This can always be done:

Given nontrivial groups $A_i$ for $0 \le i \le n$, there exists a group $G$ and a subnormal series $H = H_0 < \cdots < H_n = G$ such that $H_i/H_{i-1} \cong A_i$ for $0 \le i < n$ and such that no shorter subnormal series from $H$ to $G$ exists.

Here is my proof:

We can assume $n > 1$, and we induct on $n$. By the inductive hypothesis, let $W$ be a group with subnormal series $V = V_1 < \cdots < V_n$, such that $V_i/V_{i-1} \cong A_i$ for $1 \le i < n$, and such that there exists no shorter subnormal series for $V$ in $W$. Write $A = A_0$ and let $G$ be the wreath product of $A$ with $W$ corresponding to the action of $W$ on the right cosets in $V$. In other words, $G = BW$ is a semidirect product, where $B \triangleleft G$ and $B$ is the direct product of $|W:V|$ copies of $A$. Also, $W$ acts to permute these direct factors of $B$, and this action is permutation isomorphic to the action of $W$ on the cosets of $V$ in $W$. (In fact, we assume that we are given a specific bijection from the set of cosets of $V$ onto the set of direct factors of $B$.)

Now let $C$ be the product of all of the direct factors of $B$ that correspond to nontrivial cosets of $V$, and note that ${\bf N}_W(C) = V$. Let $H = H_0$ be the group $CV$, and for $i > 0$, let $H_i = BV_i$. It is easy to see that $H_0 < H_1 < \cdots < H_n = G$ is a subnormal series with factors $A_i$ as wanted. We must show that no shorter subnormal series for $H$ exists. Note that the subnormal depth of $H_1$ is exactly $n - 1$. (This can be seen by intersecting a subnornal series for $H_1$ in $G$ with $W$. This yields a subnormal series for $V$ in $W$.)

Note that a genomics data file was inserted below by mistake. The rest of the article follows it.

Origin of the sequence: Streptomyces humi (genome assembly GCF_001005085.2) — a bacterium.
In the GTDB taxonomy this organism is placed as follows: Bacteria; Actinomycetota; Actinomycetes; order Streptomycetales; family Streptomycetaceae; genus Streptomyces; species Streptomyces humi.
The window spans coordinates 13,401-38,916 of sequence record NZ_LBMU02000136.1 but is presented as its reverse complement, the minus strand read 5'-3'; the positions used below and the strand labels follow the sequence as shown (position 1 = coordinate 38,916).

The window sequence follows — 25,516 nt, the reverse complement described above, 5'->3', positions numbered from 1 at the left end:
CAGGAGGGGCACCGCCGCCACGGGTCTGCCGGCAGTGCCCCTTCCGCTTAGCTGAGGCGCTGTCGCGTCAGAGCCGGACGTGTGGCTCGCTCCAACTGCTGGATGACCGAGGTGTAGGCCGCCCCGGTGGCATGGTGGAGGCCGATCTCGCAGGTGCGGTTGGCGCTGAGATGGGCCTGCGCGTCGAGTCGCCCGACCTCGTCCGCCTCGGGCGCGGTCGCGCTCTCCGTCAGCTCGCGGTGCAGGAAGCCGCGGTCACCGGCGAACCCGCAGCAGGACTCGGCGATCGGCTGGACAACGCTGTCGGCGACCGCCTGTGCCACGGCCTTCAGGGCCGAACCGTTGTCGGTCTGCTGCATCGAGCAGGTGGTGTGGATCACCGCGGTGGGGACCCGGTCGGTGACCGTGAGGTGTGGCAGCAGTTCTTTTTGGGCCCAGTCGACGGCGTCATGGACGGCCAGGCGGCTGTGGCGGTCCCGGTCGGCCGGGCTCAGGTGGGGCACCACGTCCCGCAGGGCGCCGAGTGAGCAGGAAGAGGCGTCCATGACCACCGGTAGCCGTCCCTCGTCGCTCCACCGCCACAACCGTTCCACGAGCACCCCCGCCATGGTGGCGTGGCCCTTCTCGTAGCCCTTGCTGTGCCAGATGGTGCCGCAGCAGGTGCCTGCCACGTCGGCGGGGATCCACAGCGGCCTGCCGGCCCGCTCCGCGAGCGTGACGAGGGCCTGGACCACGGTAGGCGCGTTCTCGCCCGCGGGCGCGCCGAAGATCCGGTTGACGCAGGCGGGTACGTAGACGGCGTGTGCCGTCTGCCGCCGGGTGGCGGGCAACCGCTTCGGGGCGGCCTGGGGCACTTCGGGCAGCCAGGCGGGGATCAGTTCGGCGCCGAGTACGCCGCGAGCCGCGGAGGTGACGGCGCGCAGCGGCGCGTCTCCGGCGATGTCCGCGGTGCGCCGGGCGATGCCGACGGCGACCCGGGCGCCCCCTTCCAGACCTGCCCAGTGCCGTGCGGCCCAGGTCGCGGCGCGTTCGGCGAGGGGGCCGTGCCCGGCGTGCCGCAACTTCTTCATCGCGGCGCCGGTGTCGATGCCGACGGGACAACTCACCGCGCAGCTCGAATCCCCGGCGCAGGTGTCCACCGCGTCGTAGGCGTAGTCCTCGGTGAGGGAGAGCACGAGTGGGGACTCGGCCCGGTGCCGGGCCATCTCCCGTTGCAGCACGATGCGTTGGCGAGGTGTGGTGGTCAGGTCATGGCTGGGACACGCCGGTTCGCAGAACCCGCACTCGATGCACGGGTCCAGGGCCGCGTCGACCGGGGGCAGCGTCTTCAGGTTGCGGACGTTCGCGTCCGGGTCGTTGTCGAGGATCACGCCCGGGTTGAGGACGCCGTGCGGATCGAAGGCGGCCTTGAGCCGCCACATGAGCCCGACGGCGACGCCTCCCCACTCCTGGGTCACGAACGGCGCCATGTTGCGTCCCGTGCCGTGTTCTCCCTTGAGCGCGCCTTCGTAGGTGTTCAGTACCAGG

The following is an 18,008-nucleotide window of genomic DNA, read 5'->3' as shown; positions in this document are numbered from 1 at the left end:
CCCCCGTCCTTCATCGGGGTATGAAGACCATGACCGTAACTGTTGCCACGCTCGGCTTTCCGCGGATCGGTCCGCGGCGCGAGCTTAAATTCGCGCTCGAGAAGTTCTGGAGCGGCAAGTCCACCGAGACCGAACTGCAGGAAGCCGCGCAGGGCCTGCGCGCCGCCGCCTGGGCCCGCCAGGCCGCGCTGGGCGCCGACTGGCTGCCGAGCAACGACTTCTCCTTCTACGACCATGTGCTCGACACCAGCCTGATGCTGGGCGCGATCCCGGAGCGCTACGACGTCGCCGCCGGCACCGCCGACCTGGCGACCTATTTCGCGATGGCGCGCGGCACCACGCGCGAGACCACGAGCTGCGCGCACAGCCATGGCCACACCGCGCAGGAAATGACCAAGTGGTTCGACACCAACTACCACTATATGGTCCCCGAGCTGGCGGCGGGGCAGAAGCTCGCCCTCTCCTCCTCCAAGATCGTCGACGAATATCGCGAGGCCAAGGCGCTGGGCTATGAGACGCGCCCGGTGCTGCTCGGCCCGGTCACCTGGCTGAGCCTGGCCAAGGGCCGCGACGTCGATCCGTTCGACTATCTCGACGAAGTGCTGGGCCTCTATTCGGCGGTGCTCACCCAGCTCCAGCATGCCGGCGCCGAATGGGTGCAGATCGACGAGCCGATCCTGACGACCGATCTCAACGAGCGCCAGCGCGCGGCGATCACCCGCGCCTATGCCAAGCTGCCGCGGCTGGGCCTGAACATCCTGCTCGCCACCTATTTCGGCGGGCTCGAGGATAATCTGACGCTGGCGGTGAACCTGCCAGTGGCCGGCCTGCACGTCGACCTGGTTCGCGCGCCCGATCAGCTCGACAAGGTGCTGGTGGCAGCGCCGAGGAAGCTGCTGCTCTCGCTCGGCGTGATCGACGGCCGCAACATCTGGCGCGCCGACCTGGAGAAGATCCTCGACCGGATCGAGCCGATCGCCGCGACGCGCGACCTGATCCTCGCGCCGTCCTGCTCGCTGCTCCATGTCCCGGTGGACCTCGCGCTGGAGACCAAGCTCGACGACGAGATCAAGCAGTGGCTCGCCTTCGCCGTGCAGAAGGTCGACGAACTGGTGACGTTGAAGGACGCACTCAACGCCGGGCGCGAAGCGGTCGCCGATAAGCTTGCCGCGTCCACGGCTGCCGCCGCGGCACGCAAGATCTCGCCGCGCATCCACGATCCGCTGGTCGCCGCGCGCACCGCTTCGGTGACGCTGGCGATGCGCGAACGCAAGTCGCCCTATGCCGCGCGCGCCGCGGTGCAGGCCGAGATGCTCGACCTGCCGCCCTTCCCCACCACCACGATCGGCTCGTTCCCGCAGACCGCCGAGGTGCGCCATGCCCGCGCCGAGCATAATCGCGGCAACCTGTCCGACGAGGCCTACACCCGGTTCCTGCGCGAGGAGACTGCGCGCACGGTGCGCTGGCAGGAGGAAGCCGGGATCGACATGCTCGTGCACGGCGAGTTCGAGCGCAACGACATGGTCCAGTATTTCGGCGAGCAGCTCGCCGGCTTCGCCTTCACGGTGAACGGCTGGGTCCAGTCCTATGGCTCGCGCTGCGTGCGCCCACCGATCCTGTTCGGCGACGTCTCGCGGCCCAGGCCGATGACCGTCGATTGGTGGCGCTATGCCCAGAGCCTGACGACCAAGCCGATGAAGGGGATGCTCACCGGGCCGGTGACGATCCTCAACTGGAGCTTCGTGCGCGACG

Suppose $H \triangleleft K$. We argue that $BK = BV$. Otherwise,
$BK > BV$, so $BK \cap W > V$. But $BK$ normalizes $C$ since $C = B \cap H$, and this contradicts the fact that $V$ is the full normalizer of $C$ in $W$. Now if $H = K_0 < K_1 < \cdots < K_m = G$ is a subnormal series for $H$, then $H_1 = BV = BK_1 \subseteq \cdots \subseteq BK_m = G$ is a subnormal series for $H_1$ with length at most $m-1$, and thus $m \ge n$, as wanted.